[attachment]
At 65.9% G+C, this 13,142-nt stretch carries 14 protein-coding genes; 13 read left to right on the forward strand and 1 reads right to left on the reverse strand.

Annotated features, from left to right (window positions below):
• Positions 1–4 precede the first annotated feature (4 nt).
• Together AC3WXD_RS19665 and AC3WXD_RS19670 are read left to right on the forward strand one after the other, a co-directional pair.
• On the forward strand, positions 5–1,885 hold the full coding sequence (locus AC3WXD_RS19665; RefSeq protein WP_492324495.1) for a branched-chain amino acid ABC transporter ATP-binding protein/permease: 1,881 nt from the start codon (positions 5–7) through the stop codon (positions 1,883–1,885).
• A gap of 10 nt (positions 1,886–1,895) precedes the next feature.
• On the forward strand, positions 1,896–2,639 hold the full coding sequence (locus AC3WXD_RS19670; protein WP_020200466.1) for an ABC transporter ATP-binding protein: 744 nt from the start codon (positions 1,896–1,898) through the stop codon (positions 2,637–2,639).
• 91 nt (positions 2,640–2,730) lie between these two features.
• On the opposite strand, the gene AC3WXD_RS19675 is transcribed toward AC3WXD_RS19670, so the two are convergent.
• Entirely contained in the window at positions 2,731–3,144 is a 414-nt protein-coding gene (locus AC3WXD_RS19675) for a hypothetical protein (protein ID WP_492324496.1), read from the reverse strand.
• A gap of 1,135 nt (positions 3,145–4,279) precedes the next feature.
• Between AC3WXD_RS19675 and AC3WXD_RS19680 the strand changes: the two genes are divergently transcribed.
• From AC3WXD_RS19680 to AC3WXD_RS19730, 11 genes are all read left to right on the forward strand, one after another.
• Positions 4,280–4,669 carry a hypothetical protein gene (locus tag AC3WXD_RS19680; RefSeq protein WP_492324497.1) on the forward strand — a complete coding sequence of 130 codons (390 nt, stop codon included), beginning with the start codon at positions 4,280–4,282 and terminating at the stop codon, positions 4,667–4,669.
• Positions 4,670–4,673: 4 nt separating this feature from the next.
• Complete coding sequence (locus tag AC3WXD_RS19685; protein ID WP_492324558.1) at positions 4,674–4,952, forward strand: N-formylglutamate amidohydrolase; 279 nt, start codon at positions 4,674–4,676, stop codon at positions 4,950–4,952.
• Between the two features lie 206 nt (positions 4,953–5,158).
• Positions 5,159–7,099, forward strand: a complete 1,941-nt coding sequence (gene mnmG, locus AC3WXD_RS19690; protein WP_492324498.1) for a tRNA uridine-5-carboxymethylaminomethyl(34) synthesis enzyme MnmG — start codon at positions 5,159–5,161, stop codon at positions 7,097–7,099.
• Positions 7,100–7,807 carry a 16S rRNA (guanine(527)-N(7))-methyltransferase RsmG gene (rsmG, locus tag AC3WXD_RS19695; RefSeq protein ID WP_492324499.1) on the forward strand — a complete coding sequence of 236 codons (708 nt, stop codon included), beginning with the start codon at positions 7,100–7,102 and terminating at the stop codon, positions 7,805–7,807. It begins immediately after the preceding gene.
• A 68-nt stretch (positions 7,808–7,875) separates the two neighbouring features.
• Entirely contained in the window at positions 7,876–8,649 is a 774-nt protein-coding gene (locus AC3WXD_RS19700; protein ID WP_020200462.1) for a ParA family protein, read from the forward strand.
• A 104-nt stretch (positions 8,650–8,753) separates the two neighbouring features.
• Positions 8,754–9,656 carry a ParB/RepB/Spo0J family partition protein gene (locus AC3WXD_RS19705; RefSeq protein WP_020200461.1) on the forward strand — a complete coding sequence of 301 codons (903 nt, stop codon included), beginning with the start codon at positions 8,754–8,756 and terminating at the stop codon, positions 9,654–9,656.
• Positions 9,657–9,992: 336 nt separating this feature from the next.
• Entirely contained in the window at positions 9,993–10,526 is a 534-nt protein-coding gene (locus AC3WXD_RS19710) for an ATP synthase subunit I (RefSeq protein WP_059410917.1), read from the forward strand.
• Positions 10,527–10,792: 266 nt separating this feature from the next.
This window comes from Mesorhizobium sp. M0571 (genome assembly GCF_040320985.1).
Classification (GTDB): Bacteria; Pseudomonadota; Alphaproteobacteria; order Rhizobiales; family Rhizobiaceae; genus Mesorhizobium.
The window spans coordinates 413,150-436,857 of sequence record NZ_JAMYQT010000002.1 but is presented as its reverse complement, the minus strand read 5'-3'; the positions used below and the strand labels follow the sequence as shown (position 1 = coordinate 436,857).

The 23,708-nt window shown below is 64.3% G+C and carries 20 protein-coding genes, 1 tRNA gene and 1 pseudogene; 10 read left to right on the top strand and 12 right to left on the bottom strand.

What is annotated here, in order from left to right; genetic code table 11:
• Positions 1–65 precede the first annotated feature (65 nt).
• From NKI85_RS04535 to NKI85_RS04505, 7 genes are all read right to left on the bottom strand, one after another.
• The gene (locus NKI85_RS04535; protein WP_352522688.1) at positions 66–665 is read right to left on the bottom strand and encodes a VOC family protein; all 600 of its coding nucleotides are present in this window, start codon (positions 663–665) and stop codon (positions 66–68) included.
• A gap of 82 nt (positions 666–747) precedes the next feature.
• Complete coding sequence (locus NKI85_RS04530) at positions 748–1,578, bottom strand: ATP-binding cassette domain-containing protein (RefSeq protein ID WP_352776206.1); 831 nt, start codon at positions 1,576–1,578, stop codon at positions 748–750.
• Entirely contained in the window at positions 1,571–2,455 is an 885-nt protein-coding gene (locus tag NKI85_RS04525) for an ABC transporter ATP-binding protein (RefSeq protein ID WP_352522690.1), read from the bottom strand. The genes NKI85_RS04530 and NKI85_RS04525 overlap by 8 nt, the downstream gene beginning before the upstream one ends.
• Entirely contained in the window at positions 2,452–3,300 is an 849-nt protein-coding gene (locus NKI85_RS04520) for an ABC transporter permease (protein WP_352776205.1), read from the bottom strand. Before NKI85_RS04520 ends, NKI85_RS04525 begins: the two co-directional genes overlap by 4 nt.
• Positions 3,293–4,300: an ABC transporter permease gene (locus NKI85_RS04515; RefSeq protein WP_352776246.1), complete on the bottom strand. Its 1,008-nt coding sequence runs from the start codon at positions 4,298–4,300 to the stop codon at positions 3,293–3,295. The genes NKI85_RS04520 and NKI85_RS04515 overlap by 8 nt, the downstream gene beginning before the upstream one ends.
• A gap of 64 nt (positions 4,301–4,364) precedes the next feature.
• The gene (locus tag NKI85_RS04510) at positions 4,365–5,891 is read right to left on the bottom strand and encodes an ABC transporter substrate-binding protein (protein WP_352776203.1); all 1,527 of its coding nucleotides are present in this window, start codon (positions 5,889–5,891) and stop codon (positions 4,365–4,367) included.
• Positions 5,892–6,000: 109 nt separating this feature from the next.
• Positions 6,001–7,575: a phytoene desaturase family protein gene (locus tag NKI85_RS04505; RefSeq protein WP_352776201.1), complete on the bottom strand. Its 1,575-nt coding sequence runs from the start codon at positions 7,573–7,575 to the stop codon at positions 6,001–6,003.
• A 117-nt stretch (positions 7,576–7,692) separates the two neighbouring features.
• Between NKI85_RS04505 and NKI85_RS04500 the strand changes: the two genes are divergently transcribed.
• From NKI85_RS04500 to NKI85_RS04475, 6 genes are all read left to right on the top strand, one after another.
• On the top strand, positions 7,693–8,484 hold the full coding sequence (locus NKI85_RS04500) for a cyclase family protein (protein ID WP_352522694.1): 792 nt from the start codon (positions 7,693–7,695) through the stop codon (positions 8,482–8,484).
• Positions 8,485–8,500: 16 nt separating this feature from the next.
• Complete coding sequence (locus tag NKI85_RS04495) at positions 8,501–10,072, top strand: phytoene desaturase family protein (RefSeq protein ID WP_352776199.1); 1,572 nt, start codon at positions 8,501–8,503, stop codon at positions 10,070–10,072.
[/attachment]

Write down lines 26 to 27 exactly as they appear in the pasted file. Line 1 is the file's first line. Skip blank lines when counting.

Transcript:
• Positions 10,527–10,792: 266 nt separating this feature from the next.
This window comes from Mesorhizobium sp. M0571 (genome assembly GCF_040320985.1).